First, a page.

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Important Study Shows Progesterone Does Not Prevent Miscarriages
Recurrent miscarriages remain a challenge for patients and Reproductive Medicine physicians. Three quarters of all first trimester miscarriages are due to genetically abnormal embryos. These embryos lack the required 46 chromosomes needed for an embryo to develop into a healthy baby.
This week in the prestigious New England Journal of Medicine a landmark trial was published looking at the effectiveness of progesterone treatment in preventing miscarriages. The study was beautifully designed. 836 women with at least three previous miscarriages without an identified cause were randomized to receive either progesterone vaginal suppositories or a placebo starting early in pregnancy. There was no difference in the live birth rate between the two groups showing that progesterone treatment is not effective in improving outcomes in women with recurrent pregnancy loss.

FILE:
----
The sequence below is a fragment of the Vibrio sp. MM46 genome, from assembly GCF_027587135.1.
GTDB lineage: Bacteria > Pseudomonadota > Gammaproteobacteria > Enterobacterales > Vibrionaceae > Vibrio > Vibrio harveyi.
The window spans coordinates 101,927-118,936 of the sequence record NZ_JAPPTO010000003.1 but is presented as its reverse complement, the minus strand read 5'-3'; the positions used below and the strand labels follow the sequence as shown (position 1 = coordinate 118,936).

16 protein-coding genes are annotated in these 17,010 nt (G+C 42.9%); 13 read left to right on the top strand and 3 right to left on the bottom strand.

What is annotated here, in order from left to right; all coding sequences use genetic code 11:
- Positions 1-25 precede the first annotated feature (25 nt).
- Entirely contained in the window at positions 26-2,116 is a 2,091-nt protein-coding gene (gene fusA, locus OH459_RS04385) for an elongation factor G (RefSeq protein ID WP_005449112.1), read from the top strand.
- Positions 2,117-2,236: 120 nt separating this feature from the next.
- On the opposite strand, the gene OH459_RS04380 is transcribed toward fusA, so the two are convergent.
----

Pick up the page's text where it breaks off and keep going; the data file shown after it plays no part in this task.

This study is important. Many women feel they are responsible for their unsuccessful pregnancy. Often genetically abnormal pregnancies have low progesterone levels and patients often believe that if they had used progesterone in early pregnancy it would have changed the outcome. This excellent European study gives reassurance to all of our patients that low progesterone is likely not the cause of recurrent miscarriages. At the same time, a thorough evaluation for recurrent miscarriage is always recommended. These tests include antiphospholipid antibodies, parental chromosome testing, evaluation of the uterus, and maternal egg testing.
There has been a transformative change in the treatment of recurrent miscarriages. As a majority of miscarriages are due to genetically abnormal embryos, it is possible to perform in vitro fertilization and embryo biopsy, thereby ensuring that a single genetically normal embryo is transferred.